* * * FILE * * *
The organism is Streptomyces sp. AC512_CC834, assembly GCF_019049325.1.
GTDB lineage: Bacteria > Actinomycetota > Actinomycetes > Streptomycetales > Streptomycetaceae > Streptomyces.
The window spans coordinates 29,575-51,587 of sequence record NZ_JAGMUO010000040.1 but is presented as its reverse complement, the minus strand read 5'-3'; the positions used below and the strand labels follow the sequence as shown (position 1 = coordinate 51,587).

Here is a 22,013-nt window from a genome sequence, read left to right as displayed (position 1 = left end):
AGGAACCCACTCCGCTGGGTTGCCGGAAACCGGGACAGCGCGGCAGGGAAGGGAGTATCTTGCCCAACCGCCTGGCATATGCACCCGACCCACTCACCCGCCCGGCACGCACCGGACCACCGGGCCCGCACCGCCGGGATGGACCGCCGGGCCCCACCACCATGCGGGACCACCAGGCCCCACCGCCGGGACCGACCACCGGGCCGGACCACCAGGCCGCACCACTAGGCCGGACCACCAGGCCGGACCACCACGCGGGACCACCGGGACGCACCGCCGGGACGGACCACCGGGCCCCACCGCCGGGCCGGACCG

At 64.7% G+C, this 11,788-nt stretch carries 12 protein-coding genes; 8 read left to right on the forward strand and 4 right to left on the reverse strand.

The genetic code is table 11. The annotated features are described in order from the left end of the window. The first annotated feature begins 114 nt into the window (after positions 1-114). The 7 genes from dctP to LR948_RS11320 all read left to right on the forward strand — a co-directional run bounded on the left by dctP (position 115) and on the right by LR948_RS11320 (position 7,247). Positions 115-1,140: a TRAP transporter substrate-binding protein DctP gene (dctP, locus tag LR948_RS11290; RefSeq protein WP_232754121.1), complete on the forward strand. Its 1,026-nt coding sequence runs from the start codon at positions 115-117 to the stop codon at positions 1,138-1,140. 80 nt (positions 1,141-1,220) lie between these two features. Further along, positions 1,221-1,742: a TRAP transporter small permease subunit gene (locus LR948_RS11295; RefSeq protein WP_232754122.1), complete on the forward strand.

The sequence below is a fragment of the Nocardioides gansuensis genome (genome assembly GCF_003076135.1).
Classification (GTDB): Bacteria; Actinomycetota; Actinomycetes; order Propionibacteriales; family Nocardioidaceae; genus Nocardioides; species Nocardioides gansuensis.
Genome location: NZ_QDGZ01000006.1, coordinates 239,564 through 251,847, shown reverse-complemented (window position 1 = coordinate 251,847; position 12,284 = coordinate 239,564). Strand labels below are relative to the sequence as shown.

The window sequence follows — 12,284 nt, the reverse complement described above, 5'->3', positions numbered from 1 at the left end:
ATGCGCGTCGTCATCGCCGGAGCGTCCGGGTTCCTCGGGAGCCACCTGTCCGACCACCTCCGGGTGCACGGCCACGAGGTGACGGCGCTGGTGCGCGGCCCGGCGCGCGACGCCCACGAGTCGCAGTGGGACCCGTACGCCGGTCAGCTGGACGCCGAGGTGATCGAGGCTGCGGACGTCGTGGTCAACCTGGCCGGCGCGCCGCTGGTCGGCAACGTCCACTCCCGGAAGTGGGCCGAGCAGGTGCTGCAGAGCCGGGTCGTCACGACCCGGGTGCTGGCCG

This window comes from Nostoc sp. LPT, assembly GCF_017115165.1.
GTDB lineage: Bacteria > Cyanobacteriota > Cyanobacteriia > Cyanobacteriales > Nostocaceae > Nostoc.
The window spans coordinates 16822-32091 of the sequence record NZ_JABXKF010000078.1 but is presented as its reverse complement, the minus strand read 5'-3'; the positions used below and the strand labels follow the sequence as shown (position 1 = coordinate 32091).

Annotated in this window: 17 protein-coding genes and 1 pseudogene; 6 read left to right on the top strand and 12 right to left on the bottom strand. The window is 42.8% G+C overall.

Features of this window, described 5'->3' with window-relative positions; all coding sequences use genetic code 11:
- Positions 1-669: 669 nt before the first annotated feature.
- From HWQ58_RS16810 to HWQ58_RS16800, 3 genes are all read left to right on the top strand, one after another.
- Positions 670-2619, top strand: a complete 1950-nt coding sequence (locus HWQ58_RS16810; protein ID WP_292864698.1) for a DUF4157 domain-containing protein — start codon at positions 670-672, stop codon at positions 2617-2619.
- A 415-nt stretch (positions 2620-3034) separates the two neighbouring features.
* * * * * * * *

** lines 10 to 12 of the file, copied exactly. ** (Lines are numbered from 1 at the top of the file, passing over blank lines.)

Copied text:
Genome location: NZ_QDGZ01000006.1, coordinates 239,564 through 251,847, shown reverse-complemented (window position 1 = coordinate 251,847; position 12,284 = coordinate 239,564). Strand labels below are relative to the sequence as shown.

The window sequence follows — 12,284 nt, the reverse complement described above, 5'->3', positions numbered from 1 at the left end:
ATGCGCGTCGTCATCGCCGGAGCGTCCGGGTTCCTCGGGAGCCACCTGTCCGACCACCTCCGGGTGCACGGCCACGAGGTGACGGCGCTGGTGCGCGGCCCGGCGCGCGACGCCCACGAGTCGCAGTGGGACCCGTACGCCGGTCAGCTGGACGCCGAGGTGATCGAGGCTGCGGACGTCGTGGTCAACCTGGCCGGCGCGCCGCTGGTCGGCAACGTCCACTCCCGGAAGTGGGCCGAGCAGGTGCTGCAGAGCCGGGTCGTCACGACCCGGGTGCTGGCCG